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Fire & Water - Cleanup & Restoration

Planning To Reopen - Our Schools, How to Prepare for an Outbreak

8/12/2020 (Permalink)

As it becomes closer to the decision making point for local communities and parents regarding the 20-21 academic year it is important to note that no amount of preparation and mitigation will eliminate the risk of potential transmission of COVID-19 within our school systems. Therefore, it is important for communities to have a response plan in place and for parents to be aware of the plan. The following is CDC's guidance for school administrators and community leaders to follow when developing their response plans.

NOTE: According to the CDC, in lieu of a vaccine or therapeutic drug, mitigation is the greatest weapon communities can wield to slow the spread of a virus with pandemic potential such as COVID-19. COVID-19 is an infectious disease caused by a new (and some data suggests evolving) coronavirus.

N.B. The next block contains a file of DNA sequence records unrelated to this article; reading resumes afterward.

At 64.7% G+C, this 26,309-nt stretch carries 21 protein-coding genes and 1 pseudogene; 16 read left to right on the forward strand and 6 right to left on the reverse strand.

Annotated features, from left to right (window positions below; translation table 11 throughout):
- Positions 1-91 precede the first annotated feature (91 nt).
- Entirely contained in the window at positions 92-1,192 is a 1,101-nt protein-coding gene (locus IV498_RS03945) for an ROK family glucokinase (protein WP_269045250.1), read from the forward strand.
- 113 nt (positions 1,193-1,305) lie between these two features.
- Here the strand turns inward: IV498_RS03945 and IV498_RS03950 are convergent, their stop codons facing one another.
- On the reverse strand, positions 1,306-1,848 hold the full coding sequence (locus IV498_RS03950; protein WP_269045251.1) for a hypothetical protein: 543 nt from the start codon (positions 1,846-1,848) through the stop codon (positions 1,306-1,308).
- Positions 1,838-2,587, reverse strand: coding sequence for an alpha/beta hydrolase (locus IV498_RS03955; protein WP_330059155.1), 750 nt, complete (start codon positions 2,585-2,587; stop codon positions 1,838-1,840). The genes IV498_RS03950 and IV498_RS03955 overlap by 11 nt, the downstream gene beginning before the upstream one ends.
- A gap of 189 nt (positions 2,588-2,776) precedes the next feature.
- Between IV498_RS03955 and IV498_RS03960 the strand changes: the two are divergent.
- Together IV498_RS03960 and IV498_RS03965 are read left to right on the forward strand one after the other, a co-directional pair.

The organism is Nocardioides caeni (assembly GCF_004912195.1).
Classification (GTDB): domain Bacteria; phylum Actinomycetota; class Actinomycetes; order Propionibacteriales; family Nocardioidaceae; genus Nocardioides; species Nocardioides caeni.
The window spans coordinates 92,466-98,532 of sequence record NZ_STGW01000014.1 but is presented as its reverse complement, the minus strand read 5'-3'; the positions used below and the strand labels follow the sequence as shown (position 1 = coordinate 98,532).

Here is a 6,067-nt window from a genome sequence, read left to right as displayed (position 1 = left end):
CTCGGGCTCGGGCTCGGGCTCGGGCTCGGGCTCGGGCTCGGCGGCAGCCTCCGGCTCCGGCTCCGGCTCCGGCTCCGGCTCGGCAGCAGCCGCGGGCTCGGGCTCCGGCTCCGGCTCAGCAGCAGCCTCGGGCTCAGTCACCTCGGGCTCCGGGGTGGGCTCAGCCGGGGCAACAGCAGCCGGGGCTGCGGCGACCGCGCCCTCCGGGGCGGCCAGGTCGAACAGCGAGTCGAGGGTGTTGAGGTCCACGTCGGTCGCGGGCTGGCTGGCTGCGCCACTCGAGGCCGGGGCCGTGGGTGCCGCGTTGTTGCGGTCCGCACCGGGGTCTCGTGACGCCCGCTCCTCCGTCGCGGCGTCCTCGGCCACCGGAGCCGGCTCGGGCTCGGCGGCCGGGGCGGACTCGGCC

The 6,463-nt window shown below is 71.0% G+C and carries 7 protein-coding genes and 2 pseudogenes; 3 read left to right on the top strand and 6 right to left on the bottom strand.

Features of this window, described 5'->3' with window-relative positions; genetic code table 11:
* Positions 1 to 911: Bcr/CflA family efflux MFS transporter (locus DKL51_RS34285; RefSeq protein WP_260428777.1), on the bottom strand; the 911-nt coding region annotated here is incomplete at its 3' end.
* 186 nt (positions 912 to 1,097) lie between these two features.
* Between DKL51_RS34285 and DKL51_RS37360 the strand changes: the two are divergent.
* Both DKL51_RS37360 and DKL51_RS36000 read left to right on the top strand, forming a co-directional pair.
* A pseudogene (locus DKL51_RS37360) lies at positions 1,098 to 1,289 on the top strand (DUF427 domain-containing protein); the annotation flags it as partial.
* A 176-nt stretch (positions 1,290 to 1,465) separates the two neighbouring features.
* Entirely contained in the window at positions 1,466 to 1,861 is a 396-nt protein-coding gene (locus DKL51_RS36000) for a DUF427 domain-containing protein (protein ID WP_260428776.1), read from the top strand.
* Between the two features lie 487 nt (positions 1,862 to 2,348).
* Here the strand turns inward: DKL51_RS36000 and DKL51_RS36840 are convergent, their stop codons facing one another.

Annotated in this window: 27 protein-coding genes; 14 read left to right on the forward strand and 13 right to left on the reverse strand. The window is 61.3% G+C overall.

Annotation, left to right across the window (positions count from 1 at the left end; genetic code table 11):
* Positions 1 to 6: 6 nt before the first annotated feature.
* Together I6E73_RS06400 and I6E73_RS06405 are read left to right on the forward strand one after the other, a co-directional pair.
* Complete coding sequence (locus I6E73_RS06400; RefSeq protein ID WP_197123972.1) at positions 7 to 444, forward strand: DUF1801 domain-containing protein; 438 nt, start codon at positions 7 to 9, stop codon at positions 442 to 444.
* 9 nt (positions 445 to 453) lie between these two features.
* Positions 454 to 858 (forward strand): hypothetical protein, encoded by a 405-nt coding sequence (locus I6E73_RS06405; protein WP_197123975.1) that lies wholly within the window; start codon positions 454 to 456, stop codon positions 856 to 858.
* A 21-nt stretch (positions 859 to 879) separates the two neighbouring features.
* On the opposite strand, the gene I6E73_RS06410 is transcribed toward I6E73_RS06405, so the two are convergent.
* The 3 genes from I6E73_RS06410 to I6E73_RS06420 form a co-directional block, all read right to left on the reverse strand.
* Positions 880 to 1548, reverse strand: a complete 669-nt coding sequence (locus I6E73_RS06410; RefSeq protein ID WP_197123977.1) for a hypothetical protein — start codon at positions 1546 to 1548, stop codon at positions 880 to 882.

COVID-19 is highly transmissible. Individuals should follow these universal precautions regardless of the extent of mitigation needed:

  1. Follow healthy hygiene practices
  2. Stay at home when sick
  3. Practice social distancing 
  4. Use a cloth face covering (with some exceptions) in community settings when physical distancing cannot be maintained.

(See our "Planning to Reopen series of blogs for more information regarding CDCEPAFDAMass EEA and OSHA safety requirements). To review the administration's reopening guidance from the state click here. To view Governor Baker's full report click here).

How to Develop a COVID-19 Response Plan

Schools should be prepared for COVID-19 outbreaks in their local communities and for individual exposure events to occur in their facilities, regardless of the level of community transmission, for example a case associated with recent travel to an area with sustained COVID-19 transmission. The pictured decision tree can be used to help schools determine which set of mitigation strategies may be most appropriate for their current situation.

When a Confirmed Case has Entered a School